Punjab will have a mixed model of abstinence and opioid substitution therapy to deal with drug addiction. For former addicts to lead a normal life, the STF has proposed Outpatient Opioid Assisted Treatment (OOAT) centres in 646 medical facilities in the state—in all district hospitals, sub-division hospitals, Community Health Centres (CHCs) and Primary Health Centers (PHCs). To start with, 100 such centres will be rolled out with gradual scale-up as per patient load and demand.
OOAT centres will combine a Hhrm reduction approach and abstinence ideology with positive features of both the models complimenting each other.“Buprenorphine (used to treat addiction) will help in abstinence from drugs and in retaining patients in treatment. Over one year, daily counselling, peer support groups and Narcotic Anonymous meetings will constitute the mainstay treatment for patients,” says Dr Rana Ranbir Singh, Psychiatrist, District Hospital Tarn Taran. Biometric registration and UID numbers will track patients. Random urine screening will be used to assess a patient’s progress.
Rana adds that the OOAT model is an evidence-based treatment modality with better patient retention rate and minimises relapses when compared to the ‘only abstinence’ focused treatment. Being an OPD-based treatment, it can cater to many patients simultaneously.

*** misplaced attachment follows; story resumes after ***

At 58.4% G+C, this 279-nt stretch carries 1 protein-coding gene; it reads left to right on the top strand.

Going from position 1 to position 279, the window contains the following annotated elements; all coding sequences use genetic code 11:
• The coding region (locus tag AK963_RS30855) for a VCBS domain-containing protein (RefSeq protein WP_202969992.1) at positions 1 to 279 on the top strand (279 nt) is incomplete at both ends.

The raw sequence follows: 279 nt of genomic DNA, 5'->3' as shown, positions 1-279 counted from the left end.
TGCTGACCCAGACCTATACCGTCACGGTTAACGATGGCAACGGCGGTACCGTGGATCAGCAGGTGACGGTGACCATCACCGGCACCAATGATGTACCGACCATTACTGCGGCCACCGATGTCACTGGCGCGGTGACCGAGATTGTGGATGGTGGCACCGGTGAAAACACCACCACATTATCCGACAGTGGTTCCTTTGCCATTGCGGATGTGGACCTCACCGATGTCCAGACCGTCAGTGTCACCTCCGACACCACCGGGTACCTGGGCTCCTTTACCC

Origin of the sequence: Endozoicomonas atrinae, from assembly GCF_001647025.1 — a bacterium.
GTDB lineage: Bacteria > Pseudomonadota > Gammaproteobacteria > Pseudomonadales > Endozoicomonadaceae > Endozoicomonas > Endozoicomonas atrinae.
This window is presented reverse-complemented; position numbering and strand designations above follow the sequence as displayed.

The model is also cost effective when compared to de-addiction and rehab centres. A rehab centre costs Rs 5 crore to set up, and a Rs 40 lakh for a de-addiction centre. An official said that the state government is planning to supply free medicines to addicts or at a subsidised rate of Rs 5 per tablet.
But Dr JPS Bhatia, who runs rehab centres in Amritsar, differs. “Buprenorphine is not the solution. You are putting the addict from one drug to another. The only solution is rehabilitation and detoxification. This drug can only be given in extreme and rare cases not to every one,’’ he says.
The number of patients in de-addiction centres has doubled following the crackdown on drugs. Prices of drugs have also SHOT UP—from Rs 2,000/gm, heroin now sells for up to Rs 7,000/gm and is not as freely available as before. Shortage of drugs is making addicts head to rehab centres. Apart from heroin, opium and cocaine, cheaper drugs such as tramadol, codeine and alprazolam have added to the problem.